Whatever I do here doesn’t really matter. Anything’s gotta be better than my last post.
Woke up this morning to an eerie mist blocking the view. Usually I can see mountains and houses and the chickens next door. Today I could see white. I’d slept in because I stayed up late last night doing my assignment, but getting up at 8 instead of 7 doesn’t really matter when you don’t have to be anywhere until 9.45. Even if it takes 25 minutes to walk to where you have to be.
I was going to bike to school for the first time, but I couldn’t find the helmet. Cool kids wear lids, and I’m cool enough to not want to ride without a helmet, so I walked. Nit, as always, wanted me to play with her before I left, but I wanted to get to school early to ask about the assignment I’m working on, which is going disastrously.
The whole assignment is supposed to be 750 – 1000 words. There are 7 pages of analysis, plus a lexical set list. I finished the first page of analysis and had 424 words. Uh-oh. Definitely over analysing. I asked Kate and Simon, the others on my course, and they both said they were struggling to get enough words. Double uh-oh. I asked my tutor, Penny, and she said I must be over analysing. Ok, so I showed her what I’d done. Her response to each section:
“That doesn’t look like too much; that looks fine; that’s about right; no, that’s fine.”
We chatted a little more and she suggested I just try to cut out some of my examples, so that’s what I’ll do. However, if I get graded down for not having enough examples, I will get growly.
Most of today was revision for me, going over learning styles – something I’ve done a hundred times at school, and half a million times in Guide trainings, so it was pretty cruisy. And today’s lesson wasn’t assessed so I didn’t have to do the bajillions of paperwork. Hooray!
By midday the mist had burnt off, and it was a gorgeous day! After school, there were people everywhere in all the little squares around town, chatting and playing, or watching the kids play. I went to the Mercadona near school to get some more bread – the supermarket in Canovelles doesn’t have grain bread – and ended up with 20 Euros worth of everything and had to get a taxi home. Well, I didn’t have to, but I did, because I didn’t like the idea of a half hour walk with a million kilos of groceries as well as my kazillion text books.
By the way, none of the numbers in my blog are exaggerated. Not one.
The sun was still shining when I got home at 7, so I played with the dogs for half an hour. Vincy used to just watch me and Nit play, but now he joins in. It’s great. The dogs think the object of the game is to get the ball that I have. There are three balls. All flat, because they have been destroyed by the dogs, but that’s no problem. I start with one. I dribble it around until Nit tackles me and runs away with it in her mouth. Then I find another one. I keep kicking it near to Nit until she decides she wants it more than the one she already has, because I’m playing with it. She drops the first ball and attacks the second one. I dribble the first one and kick it near her again, and this repeats until Vincy decides he wants to play, too, then he gets the second ball, and everyone is confused for a moment, because each of the dogs has a ball and I don’t. I find a third one (there are 4 or 5 lying around in the overgrown grass), and start playing with it, and basically we all try to get a ball that someone else has. It’s lots of fun. Vincy always gets tired first, then me, and I don’t think Nit ever tires.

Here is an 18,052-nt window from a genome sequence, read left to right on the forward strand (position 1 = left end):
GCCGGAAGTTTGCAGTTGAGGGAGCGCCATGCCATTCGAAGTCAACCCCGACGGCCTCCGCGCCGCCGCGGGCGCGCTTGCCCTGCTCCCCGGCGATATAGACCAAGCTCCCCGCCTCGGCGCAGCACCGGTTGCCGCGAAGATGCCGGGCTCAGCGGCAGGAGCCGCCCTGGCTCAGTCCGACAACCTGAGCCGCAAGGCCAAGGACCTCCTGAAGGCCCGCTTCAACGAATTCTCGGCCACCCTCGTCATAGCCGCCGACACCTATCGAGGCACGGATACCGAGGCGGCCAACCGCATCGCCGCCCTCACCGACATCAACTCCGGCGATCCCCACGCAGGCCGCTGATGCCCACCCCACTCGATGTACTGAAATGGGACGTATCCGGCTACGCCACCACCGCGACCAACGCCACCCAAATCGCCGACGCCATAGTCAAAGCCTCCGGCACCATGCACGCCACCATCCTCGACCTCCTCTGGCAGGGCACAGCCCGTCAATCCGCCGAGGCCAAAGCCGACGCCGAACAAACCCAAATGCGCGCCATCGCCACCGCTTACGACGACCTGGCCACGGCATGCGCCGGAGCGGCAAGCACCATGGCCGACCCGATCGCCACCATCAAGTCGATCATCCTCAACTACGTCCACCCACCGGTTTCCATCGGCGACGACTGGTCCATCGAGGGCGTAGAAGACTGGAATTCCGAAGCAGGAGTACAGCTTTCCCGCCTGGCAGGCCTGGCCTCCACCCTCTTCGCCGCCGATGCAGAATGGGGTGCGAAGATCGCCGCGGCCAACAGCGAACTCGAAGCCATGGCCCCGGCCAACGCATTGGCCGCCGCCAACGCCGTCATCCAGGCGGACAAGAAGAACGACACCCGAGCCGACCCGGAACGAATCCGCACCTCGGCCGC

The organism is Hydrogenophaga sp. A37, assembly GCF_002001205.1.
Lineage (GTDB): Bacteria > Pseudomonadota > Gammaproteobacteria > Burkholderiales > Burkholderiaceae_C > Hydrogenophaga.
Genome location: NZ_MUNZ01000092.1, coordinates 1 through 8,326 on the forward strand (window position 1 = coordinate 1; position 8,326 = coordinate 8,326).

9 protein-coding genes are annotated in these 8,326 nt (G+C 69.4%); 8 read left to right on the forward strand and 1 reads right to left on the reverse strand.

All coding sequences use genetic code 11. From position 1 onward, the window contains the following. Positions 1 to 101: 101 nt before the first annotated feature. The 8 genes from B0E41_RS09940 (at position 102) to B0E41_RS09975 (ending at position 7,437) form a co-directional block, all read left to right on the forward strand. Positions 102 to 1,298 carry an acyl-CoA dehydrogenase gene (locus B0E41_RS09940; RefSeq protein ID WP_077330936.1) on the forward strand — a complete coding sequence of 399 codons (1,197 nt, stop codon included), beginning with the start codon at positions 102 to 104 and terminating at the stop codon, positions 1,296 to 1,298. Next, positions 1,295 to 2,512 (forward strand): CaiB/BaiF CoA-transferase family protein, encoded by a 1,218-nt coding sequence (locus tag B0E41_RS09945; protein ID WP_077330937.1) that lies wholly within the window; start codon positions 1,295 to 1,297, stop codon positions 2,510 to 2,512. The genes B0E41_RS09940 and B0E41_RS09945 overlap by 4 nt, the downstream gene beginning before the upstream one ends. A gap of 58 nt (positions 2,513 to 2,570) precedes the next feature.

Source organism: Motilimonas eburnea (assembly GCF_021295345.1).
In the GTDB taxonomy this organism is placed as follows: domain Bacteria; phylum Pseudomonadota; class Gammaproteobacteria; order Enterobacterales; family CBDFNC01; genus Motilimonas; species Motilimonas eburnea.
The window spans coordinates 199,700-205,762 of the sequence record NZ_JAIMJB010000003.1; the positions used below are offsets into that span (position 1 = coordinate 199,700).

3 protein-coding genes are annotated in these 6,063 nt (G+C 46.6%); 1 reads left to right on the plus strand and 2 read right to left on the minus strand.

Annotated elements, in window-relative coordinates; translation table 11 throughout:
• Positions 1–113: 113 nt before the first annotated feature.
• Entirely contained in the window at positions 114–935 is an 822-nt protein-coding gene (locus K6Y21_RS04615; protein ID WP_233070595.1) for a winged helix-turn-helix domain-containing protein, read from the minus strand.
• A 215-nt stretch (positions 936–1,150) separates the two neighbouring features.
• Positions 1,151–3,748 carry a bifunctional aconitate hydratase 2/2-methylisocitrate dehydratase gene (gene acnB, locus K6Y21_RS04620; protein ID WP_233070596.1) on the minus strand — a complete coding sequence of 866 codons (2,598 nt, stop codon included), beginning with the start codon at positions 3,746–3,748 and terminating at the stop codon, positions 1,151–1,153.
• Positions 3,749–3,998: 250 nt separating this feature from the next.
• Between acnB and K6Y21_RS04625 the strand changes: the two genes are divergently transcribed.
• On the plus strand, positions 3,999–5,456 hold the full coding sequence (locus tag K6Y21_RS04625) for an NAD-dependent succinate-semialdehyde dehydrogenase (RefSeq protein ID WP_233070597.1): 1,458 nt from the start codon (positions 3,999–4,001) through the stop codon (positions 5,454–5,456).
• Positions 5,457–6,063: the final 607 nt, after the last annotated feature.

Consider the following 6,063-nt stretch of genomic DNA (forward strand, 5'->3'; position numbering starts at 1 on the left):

Other than schoolwork, there’s not a lot going on for me. Except major confusion in the language department. I guess I’m still in Korean mode ( lived there from July 2008 – November 2009), because whenever I bump into someone or someone holds a door for me or generally just anything where normally I would say ‘excuse me’ or ‘thanks,’ I bow and mumble “gamsa hamnida” or “komapsumnida” (감사합니다, 고맙슴니다). Even when I remind myself not to speak Korean, the bow is so ingrained in my habits that I can’t stop myself. Some people look at me a little strangely.
I can understand very basic Spanish, so when someone asks a question, I can generally answer ‘yes’ or ‘no.’ However, what comes out is not ‘si‘ or ‘no,’ as it should be, but “ye,” “ne” or “ani” (예, 네, 아니). The first two are yes, the third is a shortened version of anio (아니오), which means no. When I try to think of Spanish, I end up thinking of Korean, which is absolutely no use, although bbang (빵) does sound similar to pan, or bread.
Sometimes, without even thinking, I come out with Finnish for absolutely no logical reason. I haven’t been in Finland since June 2006. The only connection I can think of is that I am surrounded by people speaking English with Spanish accents, which was also often the case in Finland, because there were so many Spanish Erasmus students there. Out for a drink the other night, I said “kippis!” instead of ‘cheers’ or ‘salut,’ although I did manage to stop myself before bringing out “höligenköligen,” or however you’re supposed to spell that. Whenever someone says “Bale?” I say “Kyllä!” Apparently I’m not so good at separating languages that aren’t English.
On the plus side, I haven’t tried to speak to anyone in German, yet, except Raquel’s boyfriend, Guillem, who is studying German and has a big exam coming up in a month. Every time I ask him a question in German, he puts up his hands in an “I surrender” gesture and refuses to answer. Guess I’d better stick to the old inglés.